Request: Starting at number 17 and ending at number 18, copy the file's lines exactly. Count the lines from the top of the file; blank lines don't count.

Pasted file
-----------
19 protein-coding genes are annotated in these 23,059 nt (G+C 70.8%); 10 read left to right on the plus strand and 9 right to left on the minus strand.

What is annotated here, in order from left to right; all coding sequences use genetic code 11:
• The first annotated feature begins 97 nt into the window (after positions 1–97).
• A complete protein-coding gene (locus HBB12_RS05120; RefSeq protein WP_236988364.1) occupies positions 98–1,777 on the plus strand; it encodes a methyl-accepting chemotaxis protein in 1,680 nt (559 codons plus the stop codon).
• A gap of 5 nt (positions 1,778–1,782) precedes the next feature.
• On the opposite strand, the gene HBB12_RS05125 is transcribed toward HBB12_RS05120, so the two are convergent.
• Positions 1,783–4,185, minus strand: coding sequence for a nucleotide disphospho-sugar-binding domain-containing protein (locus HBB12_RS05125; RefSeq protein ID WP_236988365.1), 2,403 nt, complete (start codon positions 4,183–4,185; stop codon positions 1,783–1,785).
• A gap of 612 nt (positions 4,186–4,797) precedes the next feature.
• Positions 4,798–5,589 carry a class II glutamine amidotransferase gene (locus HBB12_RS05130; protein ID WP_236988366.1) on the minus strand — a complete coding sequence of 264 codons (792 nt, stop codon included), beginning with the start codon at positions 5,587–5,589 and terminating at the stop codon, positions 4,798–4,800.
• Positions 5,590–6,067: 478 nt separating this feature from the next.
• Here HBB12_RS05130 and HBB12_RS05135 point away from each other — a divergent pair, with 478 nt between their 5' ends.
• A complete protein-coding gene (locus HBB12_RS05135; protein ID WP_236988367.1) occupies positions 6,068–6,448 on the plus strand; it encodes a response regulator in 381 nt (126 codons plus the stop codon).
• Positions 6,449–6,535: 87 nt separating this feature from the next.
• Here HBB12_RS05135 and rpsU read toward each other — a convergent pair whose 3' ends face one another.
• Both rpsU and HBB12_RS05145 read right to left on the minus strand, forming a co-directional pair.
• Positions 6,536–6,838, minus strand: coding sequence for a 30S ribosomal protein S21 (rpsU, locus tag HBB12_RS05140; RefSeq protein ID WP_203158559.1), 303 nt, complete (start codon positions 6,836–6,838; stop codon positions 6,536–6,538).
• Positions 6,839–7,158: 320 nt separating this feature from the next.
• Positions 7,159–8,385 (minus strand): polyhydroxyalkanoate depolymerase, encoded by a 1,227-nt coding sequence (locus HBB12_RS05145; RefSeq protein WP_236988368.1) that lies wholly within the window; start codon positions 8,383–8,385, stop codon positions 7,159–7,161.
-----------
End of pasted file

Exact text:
• Positions 6,839–7,158: 320 nt separating this feature from the next.
• Positions 7,159–8,385 (minus strand): polyhydroxyalkanoate depolymerase, encoded by a 1,227-nt coding sequence (locus HBB12_RS05145; RefSeq protein WP_236988368.1) that lies wholly within the window; start codon positions 8,383–8,385, stop codon positions 7,159–7,161.